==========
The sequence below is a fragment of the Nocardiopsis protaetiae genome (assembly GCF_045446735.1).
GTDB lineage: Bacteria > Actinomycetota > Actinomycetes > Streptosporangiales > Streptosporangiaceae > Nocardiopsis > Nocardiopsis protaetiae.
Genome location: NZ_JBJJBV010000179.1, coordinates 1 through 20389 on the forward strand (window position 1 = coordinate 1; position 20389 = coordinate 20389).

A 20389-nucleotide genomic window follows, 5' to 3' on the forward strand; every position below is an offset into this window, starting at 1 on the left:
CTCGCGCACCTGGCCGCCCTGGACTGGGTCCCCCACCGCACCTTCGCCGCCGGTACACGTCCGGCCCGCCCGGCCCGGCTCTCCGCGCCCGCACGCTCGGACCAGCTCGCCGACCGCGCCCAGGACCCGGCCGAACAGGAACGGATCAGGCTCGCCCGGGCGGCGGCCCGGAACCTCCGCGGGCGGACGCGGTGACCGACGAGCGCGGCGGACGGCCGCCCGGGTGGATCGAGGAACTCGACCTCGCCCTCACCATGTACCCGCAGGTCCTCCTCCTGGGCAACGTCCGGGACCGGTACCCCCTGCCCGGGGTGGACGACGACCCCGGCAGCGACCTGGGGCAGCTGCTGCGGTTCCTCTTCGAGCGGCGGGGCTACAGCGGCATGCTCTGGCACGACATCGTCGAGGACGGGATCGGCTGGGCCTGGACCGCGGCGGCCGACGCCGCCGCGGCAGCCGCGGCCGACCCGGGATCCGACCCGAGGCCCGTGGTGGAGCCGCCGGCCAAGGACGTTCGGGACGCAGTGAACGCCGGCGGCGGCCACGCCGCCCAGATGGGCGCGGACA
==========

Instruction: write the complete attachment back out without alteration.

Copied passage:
The sequence below is a fragment of the Nocardiopsis protaetiae genome (assembly GCF_045446735.1).
GTDB lineage: Bacteria > Actinomycetota > Actinomycetes > Streptosporangiales > Streptosporangiaceae > Nocardiopsis > Nocardiopsis protaetiae.
Genome location: NZ_JBJJBV010000179.1, coordinates 1 through 20389 on the forward strand (window position 1 = coordinate 1; position 20389 = coordinate 20389).

A 20389-nucleotide genomic window follows, 5' to 3' on the forward strand; every position below is an offset into this window, starting at 1 on the left:
CTCGCGCACCTGGCCGCCCTGGACTGGGTCCCCCACCGCACCTTCGCCGCCGGTACACGTCCGGCCCGCCCGGCCCGGCTCTCCGCGCCCGCACGCTCGGACCAGCTCGCCGACCGCGCCCAGGACCCGGCCGAACAGGAACGGATCAGGCTCGCCCGGGCGGCGGCCCGGAACCTCCGCGGGCGGACGCGGTGACCGACGAGCGCGGCGGACGGCCGCCCGGGTGGATCGAGGAACTCGACCTCGCCCTCACCATGTACCCGCAGGTCCTCCTCCTGGGCAACGTCCGGGACCGGTACCCCCTGCCCGGGGTGGACGACGACCCCGGCAGCGACCTGGGGCAGCTGCTGCGGTTCCTCTTCGAGCGGCGGGGCTACAGCGGCATGCTCTGGCACGACATCGTCGAGGACGGGATCGGCTGGGCCTGGACCGCGGCGGCCGACGCCGCCGCGGCAGCCGCGGCCGACCCGGGATCCGACCCGAGGCCCGTGGTGGAGCCGCCGGCCAAGGACGTTCGGGACGCAGTGAACGCCGGCGGCGGCCACGCCGCCCAGATGGGCGCGGACA